Foshan China 2017-05-03
Wing Chun (咏春) is a concept-based Chinese martial art and form of self-defense utilising both striking and grappling while specializing in close range combat.
The earliest known mentions of Wing Chun date to the period of Red Boat Opera (late 1800s).
The common legend as told by Ip Man involves the young woman named Yim Wing-chun during the period after the destruction by the Qing government of the Southern Shaolin and its associated temples.
Having rebuffed the local warlord's marriage offer, Yim Wing-Chun said she'd reconsider the proposal if he could beat her in a fight. She soon crossed paths with a Buddhist nun named Ng Mui, who was one of the Shaolin Sect survivors, and asked the nun to teach her to fight.
According to legend, Ng Mui taught Yim Wing-Chun a new system of martial art that had been inspired by the nun's observations of a confrontation between a Snake and a Crane. This then-still nameless style enabled Yim Wing-Chun to beat the warlord in a one-on-one fight. Yim Wing-Chun thereafter married Leung Bok-Chau and taught him the style, which was later named after her.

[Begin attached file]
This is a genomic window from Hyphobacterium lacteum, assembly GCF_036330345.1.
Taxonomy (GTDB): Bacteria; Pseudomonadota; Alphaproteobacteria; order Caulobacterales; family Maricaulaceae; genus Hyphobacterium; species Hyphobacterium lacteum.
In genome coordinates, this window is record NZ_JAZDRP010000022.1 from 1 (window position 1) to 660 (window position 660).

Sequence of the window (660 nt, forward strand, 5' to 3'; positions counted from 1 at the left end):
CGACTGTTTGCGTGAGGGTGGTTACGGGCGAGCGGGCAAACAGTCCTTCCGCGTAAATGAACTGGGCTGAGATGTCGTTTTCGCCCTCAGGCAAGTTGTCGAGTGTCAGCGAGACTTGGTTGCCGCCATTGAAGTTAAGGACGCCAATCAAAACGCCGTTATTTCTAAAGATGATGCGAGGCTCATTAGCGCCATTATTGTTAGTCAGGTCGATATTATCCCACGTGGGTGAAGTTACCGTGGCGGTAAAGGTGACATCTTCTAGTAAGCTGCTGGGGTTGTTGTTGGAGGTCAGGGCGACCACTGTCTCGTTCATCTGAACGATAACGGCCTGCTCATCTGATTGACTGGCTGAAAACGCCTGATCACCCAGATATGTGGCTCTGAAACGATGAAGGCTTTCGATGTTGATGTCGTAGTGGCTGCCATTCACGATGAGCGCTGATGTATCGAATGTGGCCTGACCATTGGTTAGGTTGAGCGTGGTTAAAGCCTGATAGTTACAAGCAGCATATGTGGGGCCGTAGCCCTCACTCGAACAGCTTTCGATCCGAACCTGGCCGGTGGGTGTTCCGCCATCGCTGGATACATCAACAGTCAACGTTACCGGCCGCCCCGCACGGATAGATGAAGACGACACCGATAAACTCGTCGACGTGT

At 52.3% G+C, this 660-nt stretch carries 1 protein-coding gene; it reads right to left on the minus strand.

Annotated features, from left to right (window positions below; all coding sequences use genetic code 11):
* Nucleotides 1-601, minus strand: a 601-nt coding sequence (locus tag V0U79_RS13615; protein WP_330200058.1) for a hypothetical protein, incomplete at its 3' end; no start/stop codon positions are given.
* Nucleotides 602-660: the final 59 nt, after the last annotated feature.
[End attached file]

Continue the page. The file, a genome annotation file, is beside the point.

Since the system was developed during the Shaolin and Ming resistance to the Qing Dynasty, many legends, including the story of Yim Wing-Chun, were spread regarding the creation of Wing Chun in order to confuse enemies. This is often given as a reason to explain the difficulty in accurately determining the creator or creators of Wing Chun.
Wing Chun techniques emphasize practicality and efficiency to maintain its ideals on effectiveness. Strikes are intended to injure or disrupt the target. Efficiency in Wing Chun is based on the concept that the shortest distance between two points is a straight line. Likewise its primary targets all lie along the "centerline" of one's opponent.
Wing Chun is the most common romanization, from the Cantonese pronunciation (咏春). It is also romanized as Ving Tsun or Wing Tsun. Even though it could be considered a linguistically erroneous romanization at least from English-speaking countries perspective, especially in Finland,Germany and Turkey (and as a commonplace term in some other countries such as Austria, Bulgaria, Italy, Slovakia).
Wing Chun（咏春）, together with Hung Gar（洪拳） and Choi Lei Fut（蔡李佛拳）, is named as one of "The Three Great Martial Art Schools of the South", which originated and became popular in Southern China.
Chinese philosophy of Wing Chun:
Greet what arrives, escort what leaves and rush upon loss of contact (來留去送，甩手直衝)— Ip Man
Siu Nim Tau(小念头），Chum Kiu（寻桥），Biu Ji（镖指），Muk Yan Jong（Wooden dummy木人椿），Baat Jaam Dou（八斩刀），Luk Dim Bun Gwan（六点半棍），Chi Sau（黐手）.